European Journal of Nutrition

, Volume 46, Issue 7, pp 391–396 | Cite as

Pre-germinated brown rice could enhance maternal mental health and immunity during lactation

  • Shigeko Sakamoto
  • Takashi HayashiEmail author
  • Keiko Hayashi
  • Fumie Murai
  • Miyo Hori
  • Koichi Kimoto
  • Kazuo Murakami



Rice is a dietary staple worldwide, especially pre-germinated brown rice has recently been widely served in Japan because of its abundant nutrition. Relationship between lactation and pre-germinated brown rice has attracted interest in terms of mental health and immunity.

Aim of the study

To demonstrate that Japanese foods are beneficial for psychosomatic health, the effects of pre-germinated brown rice on the mental status and immunological features during lactation were investigated.


Forty-one breast-feeding mothers were recruited, and randomly divided into two groups. One group took pre-germinated brown rice and the other white rice (control) as their staple diet for 2 weeks. The Profile of Mood States (POMS) and salivary amylase activity as psychological indices and secretory IgA (s-IgA) and lactoferrin (LTF) in breast milk as immunological indices were determined before and after dietary intervention, and changes were investigated.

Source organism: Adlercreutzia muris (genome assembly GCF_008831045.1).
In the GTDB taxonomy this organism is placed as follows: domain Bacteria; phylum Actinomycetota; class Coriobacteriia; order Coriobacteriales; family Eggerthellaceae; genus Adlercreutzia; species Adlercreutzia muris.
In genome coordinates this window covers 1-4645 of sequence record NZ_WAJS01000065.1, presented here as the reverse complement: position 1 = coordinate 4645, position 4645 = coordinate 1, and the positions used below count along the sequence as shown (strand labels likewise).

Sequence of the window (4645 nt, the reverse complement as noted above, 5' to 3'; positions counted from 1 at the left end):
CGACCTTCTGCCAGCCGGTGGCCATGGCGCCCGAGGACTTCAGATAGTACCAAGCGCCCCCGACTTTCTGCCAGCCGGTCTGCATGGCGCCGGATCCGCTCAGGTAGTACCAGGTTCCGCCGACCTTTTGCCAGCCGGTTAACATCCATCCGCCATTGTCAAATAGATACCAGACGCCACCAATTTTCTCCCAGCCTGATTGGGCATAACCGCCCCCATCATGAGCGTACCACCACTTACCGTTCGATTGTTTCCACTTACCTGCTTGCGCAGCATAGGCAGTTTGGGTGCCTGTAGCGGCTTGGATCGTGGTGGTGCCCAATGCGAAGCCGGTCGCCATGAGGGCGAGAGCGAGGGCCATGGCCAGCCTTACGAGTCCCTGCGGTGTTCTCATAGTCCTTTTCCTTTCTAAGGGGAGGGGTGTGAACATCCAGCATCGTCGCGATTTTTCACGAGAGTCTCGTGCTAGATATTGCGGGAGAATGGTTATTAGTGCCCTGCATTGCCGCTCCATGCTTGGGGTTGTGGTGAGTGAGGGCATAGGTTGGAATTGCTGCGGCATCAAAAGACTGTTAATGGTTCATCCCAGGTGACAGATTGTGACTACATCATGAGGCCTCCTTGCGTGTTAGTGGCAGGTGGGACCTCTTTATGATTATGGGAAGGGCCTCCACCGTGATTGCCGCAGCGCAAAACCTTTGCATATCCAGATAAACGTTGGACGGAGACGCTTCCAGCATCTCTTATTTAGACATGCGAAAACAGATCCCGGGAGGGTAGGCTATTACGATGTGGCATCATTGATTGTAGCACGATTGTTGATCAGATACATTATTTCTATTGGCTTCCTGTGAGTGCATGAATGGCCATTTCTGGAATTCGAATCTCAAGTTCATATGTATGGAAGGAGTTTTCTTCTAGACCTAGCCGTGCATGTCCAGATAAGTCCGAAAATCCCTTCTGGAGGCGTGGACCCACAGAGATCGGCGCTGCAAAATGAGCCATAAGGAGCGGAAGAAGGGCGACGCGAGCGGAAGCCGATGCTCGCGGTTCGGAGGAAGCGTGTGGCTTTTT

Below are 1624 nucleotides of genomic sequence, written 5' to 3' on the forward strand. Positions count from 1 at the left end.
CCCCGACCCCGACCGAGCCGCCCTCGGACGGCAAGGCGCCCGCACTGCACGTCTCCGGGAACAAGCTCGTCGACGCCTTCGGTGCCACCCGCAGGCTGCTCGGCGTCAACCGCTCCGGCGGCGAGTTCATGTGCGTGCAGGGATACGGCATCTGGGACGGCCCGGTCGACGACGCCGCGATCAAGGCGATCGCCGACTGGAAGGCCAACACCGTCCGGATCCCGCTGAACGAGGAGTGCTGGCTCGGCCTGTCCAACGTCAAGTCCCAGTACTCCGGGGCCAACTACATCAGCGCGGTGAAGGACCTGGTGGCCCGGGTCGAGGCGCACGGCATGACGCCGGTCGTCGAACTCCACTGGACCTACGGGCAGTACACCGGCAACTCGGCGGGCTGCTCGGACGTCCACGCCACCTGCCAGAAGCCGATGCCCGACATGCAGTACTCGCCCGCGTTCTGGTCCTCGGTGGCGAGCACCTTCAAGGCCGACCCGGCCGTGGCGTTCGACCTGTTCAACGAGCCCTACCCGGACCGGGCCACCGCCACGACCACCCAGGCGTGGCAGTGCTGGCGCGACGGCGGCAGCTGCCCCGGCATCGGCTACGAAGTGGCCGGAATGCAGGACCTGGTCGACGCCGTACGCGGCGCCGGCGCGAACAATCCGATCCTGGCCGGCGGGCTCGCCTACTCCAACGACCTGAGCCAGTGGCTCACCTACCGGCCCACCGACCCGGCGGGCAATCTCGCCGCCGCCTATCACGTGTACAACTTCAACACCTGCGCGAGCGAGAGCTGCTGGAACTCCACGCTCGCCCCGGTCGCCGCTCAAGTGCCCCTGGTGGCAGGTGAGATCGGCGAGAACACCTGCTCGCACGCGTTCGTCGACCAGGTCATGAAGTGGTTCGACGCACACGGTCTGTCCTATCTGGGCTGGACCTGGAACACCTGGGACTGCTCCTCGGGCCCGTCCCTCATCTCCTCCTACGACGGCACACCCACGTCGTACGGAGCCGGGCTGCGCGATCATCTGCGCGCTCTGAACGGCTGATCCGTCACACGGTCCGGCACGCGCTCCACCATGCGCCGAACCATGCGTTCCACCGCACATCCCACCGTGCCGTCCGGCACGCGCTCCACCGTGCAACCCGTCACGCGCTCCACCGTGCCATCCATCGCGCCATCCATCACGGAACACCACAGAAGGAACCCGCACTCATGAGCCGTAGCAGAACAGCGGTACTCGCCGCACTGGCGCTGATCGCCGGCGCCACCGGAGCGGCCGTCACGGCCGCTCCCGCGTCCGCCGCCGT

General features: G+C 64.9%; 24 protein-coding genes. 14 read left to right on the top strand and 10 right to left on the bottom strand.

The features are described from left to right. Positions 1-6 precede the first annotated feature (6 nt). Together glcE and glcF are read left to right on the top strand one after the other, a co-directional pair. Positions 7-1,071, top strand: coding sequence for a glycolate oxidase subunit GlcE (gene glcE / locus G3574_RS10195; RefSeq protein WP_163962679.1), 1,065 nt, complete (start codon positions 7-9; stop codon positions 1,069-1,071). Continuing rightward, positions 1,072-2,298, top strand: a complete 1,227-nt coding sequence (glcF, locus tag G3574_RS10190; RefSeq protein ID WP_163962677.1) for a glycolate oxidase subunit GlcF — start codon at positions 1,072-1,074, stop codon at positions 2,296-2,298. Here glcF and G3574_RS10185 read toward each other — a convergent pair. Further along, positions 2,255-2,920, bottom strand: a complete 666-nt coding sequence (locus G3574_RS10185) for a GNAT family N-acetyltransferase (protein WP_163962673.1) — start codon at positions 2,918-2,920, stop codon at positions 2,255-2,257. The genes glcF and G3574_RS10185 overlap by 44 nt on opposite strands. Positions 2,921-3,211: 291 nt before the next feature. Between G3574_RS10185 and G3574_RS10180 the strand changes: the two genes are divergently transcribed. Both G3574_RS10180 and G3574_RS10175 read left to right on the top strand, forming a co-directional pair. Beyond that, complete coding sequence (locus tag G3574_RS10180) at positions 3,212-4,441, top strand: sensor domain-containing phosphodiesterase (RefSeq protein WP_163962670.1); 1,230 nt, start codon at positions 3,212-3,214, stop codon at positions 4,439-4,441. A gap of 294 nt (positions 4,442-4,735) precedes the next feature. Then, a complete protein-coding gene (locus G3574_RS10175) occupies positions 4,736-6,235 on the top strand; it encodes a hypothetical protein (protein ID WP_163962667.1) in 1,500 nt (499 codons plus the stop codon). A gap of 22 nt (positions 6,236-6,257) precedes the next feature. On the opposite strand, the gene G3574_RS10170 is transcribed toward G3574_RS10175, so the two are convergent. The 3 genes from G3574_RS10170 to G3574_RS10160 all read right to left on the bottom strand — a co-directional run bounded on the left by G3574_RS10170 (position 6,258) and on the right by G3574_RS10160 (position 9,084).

In the psychological assessment, the scores of depression, anger-hostility, and fatigue were decreased on POMS analysis in the pre-germinated brown rice diet group, resulting in a significant decrease in total mood disturbance (TMD). The salivary amylase activity measurement suggested that resistance to stress was increased in the pre-germinated brown rice diet group. On the immunological assessment, the s-IgA level was significantly increased in the pre-germinated brown rice diet group.


We have shown that pre-germinated brown rice may have beneficial effects on psychosomatic health.


pre-germinated brown rice mental health POMS salivary amylase immunity secretory immunoglobulin A Lactoferrin 



We thank H. Aoto for the supply of pre-germinated brown rice. We are indebted to the volunteers who participated in this study.


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Copyright information

© Spinger 2007

Authors and Affiliations

  • Shigeko Sakamoto
    • 1
  • Takashi Hayashi
    • 1
    Email author
  • Keiko Hayashi
    • 2
  • Fumie Murai
    • 2
  • Miyo Hori
    • 1
  • Koichi Kimoto
    • 3
  • Kazuo Murakami
    • 1
  1. 1.Bio-LaboratoryFoundation for Advancement of International ScienceTsukubaJapan
  2. 2.Graduate School of Comprehensive Human SciencesUniversity of TsukubaTsukubaJapan
  3. 3.Nutritional BiochemistryTokyo Kasei UniversityItabashiJapan

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